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The Philadelphia Orchestra in Concert on WRTI: Yannick conducts Beethoven's monumental Symphony No. 9

Yannick Nézet-Séguin
Jeff Fusco
Yannick Nézet-Séguin leading The Philadelphia Orchestra in June, 2022.

Celebrate 2023 with WRTI! Join us on Sunday, Jan. 1 at 1 p.m. on WRTI 90.1, and Monday, Jan. 2 at 7 p.m. on WRTI HD-2 when our Philadelphia Orchestra in Concert series brings you a performance recorded live in June, 2022.

Music Director Yannick Nézet-Séguin leads the Orchestra and the Philadelphia Symphonic Choir in a program that pairs Beethoven’s groundbreaking final symphony—including its inspiring choral finale—with Pachamama Meets an Ode by Gabriela Lena Frank, a work that places Beethoven and the famous “Ode to Joy” in a fresh context.

Composer Gabriela Lena Frank talks with Susan Lewis about dialoging with Beethoven and the role of whimsy in her works.

It’s one of several works commissioned by the Orchestra from contemporary composers, responding to Beethoven’s symphonies.

The original plan was to perform these works in tandem with the symphonies that inspired them, as part of the Orchestra’s celebration of the 250th anniversary of Beethoven’s birth. That plan was interrupted in March, 2020 by the COVID-19 pandemic shutdown of all in-person live concerts in Verizon Hall.

The Orchestra picked up the cycle 18 months later at the outset of its 2021/2022 season, and this concert brings it to a close.

Beethoven’s final symphony still surprises, even two centuries after its composition.

“The Ninth Symphony has been used many times—in moments of despair, of hope. Unfortunately it’s been also misused in history where dictators wanted to show their power. This text—such an idealistic and humanistic one, I think—is still very inspiring. But it’s also our role as an institution in the 21st century, not to question the text, but to question: how do we relate to this history?”—Yannick Nézet-Séguin

As extraordinary as the Ninth sounds to modern ears, it was challenging and even baffling to Beethoven’s contemporaries, as it shattered multiple norms.

Its first movement begins in an utterly unprecedented way, emerging from a mysterious void in a magical use of orchestral sonority that some have seen as the composer’s depiction of the world’s creation. From this transcendent opening, the movement rapidly erupts into a dramatic, almost apocalyptic assertion of music’s future. The scherzo that follows is both powerful and humorous, a respite of sorts. With the slow third movement, we are back in otherworldly realms, but this time in a profoundly personal, even spiritual space.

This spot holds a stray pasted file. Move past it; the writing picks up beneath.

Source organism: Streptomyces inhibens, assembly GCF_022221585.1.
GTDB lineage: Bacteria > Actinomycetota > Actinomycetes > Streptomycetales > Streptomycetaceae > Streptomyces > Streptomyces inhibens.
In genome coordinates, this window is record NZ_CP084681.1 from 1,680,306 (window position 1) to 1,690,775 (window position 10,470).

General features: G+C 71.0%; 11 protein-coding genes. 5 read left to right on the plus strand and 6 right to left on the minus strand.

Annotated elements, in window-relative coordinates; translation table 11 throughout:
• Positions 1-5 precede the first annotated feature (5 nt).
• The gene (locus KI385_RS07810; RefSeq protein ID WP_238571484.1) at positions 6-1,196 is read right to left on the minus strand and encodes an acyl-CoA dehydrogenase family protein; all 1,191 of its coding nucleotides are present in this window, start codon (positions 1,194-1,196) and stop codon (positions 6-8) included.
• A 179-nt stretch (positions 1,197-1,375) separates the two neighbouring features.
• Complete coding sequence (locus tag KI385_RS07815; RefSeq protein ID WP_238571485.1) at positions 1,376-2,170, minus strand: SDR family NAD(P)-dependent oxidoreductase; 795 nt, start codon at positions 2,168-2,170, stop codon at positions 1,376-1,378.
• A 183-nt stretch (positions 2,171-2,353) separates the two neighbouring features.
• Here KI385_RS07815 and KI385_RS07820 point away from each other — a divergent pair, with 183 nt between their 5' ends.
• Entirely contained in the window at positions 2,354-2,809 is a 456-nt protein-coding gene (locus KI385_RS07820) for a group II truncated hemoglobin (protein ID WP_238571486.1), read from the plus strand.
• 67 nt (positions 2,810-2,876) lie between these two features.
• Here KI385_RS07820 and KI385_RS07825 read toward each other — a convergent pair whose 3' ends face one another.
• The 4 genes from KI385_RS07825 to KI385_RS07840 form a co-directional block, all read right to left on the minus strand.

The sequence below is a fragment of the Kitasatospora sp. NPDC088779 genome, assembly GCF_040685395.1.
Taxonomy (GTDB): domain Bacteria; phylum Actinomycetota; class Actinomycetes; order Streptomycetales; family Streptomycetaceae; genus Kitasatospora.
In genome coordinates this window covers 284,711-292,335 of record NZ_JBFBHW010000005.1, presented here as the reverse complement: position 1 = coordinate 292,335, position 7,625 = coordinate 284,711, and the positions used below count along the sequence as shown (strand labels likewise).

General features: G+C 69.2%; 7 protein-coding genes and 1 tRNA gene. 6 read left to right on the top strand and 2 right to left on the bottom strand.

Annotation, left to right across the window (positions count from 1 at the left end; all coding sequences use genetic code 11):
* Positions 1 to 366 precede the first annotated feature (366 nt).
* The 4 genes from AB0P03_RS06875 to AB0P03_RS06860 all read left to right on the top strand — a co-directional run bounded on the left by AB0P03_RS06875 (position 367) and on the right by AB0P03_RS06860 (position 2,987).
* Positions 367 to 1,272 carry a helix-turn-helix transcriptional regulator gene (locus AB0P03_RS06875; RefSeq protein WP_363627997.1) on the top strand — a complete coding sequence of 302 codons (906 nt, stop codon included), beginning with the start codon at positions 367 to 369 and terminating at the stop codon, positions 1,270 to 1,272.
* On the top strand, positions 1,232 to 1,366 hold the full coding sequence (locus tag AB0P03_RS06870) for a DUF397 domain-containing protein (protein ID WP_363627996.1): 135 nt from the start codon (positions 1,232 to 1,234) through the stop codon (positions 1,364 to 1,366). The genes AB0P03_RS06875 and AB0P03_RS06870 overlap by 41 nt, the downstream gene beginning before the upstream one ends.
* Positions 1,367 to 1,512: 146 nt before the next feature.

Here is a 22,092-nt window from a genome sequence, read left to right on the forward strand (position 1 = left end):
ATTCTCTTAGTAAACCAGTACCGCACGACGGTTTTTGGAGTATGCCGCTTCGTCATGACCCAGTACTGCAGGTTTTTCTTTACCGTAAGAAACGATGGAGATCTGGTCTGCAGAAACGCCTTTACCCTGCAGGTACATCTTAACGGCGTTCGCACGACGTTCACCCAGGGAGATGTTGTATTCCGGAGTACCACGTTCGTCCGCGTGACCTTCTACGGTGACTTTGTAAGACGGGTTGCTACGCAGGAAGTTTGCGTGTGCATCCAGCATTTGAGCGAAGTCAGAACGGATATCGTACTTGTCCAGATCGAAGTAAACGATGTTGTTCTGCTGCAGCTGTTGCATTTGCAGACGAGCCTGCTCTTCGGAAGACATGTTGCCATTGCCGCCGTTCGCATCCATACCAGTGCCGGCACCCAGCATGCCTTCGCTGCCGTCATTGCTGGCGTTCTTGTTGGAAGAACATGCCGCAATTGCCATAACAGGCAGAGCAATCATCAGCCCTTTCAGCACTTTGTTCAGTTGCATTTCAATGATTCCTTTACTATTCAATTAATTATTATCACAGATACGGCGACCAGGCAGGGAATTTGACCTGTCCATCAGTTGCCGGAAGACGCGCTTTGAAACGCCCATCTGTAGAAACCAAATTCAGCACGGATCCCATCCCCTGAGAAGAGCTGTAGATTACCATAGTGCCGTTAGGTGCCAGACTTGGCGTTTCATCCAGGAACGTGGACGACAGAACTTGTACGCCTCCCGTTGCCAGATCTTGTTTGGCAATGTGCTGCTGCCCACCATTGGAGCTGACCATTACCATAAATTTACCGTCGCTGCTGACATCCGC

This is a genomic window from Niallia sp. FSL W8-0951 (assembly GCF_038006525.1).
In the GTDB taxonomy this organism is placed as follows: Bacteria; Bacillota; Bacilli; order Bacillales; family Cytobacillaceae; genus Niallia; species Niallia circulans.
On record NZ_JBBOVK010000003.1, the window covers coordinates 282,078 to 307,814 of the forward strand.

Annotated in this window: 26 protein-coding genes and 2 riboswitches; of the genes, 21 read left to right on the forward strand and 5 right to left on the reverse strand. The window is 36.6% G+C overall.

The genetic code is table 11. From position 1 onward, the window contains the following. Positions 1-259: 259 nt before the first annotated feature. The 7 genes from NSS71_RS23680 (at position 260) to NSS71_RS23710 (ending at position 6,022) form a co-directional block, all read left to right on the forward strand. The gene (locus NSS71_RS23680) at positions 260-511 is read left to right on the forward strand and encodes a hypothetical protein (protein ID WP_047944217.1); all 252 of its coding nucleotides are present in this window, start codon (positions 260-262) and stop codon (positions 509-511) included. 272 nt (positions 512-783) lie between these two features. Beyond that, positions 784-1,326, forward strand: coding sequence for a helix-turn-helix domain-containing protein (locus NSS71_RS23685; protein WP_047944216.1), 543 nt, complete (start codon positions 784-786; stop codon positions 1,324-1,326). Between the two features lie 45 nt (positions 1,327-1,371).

Then comes the finale that will forever define this symphony, based on an inspiring poem by Friedrich Schiller that asserts, “All men become brothers wherever the gentle wings of Joy are spread.”

In addition to The Philadelphia Orchestra and the Philadelphia Symphonic Choir, four vocal soloists are featured: soprano Angel Blue, mezzo-soprano Mihoko Fujimura, tenor Issachah Savage, and bass baritone Ryan Speedo Green.

Composer and pianist Gabriela Lena Frank
Mariah Tauger
Composer and pianist Gabriela Lena Frank

As a prelude to Beethoven’s Ninth Symphony, Yannick leads the Philadelphians and the Philadelphia Symphonic Choir in Pachamama Meets an Ode. In this 10-minute work Gabriela Lena Frank draws on her mother’s Peruvian heritage to conjure an imaginary meeting between Beethoven, with his European Enlightenment ideals, and an indigenous Peruvian painter of the same era—an individual who has experienced the devastating impact of European colonialism on the Inca and Quechua cultures native to Peru, as well as their natural environments.

The painter addresses Beethoven as “Great Man” and invokes the spirit of Mother Earth, known in Latin American indigenous cultures as Pachamama.

Pachamama Meets an Ode is scored for the same orchestral and choral forces as Beethoven’s Ninth, creating a kind of dialogue across an ocean and across centuries and cultures.

Yannick Nézet-Séguin talks with Susan Lewis about Beethoven's Symphony No. 9

Listen throughout the broadcast for producer Susan Lewis’ conversations with composer-in-residence Gabriela Lena Frank and Yannick Nézet-Séguin.

Read detailed program notes from the concert here.

Frank: Pachamama Meets an Ode
Beethoven: Symphony No. 9 in D minor, Op. 125 (“Choral”)

The Philadelphia Orchestra
Philadelphia Symphonic Choir

Yannick Nézet-Séguin, conductor
Angel Blue, soprano
Mihoko Fujimora, mezzo-soprano
Issachah Savage, tenor
Ryan Speedo Green, bass baritone

Listen to The Philadelphia Orchestra in Concert broadcasts, every Sunday at 1 p.m. on WRTI 90.1, streaming at WRTI.org, on the WRTI mobile app, and on your favorite smart speaker. Listen again on Mondays at 7 p.m. on WRTI HD-2. Listen for up to two weeks after broadcast onWRTI Replay.

Melinda has worked in radio for decades, hosting and producing classical music and arts news. An award-winning broadcaster, she has created and hosted classical music programs and reported for NPR, WQXR—New York, WHYY–Philadelphia, and American Public Media. WRTI listeners may remember her years hosting classical music for WFLN and WHYY.
Susan writes and produces stories about music and the arts. She’s host and producer of WRTI’s TIME IN online interview series, and contributes weekly intermission interviews for The Philadelphia Orchestra in Concert series. She’s also been a regular host of WRTI’s Live from the Performance Studio sessions.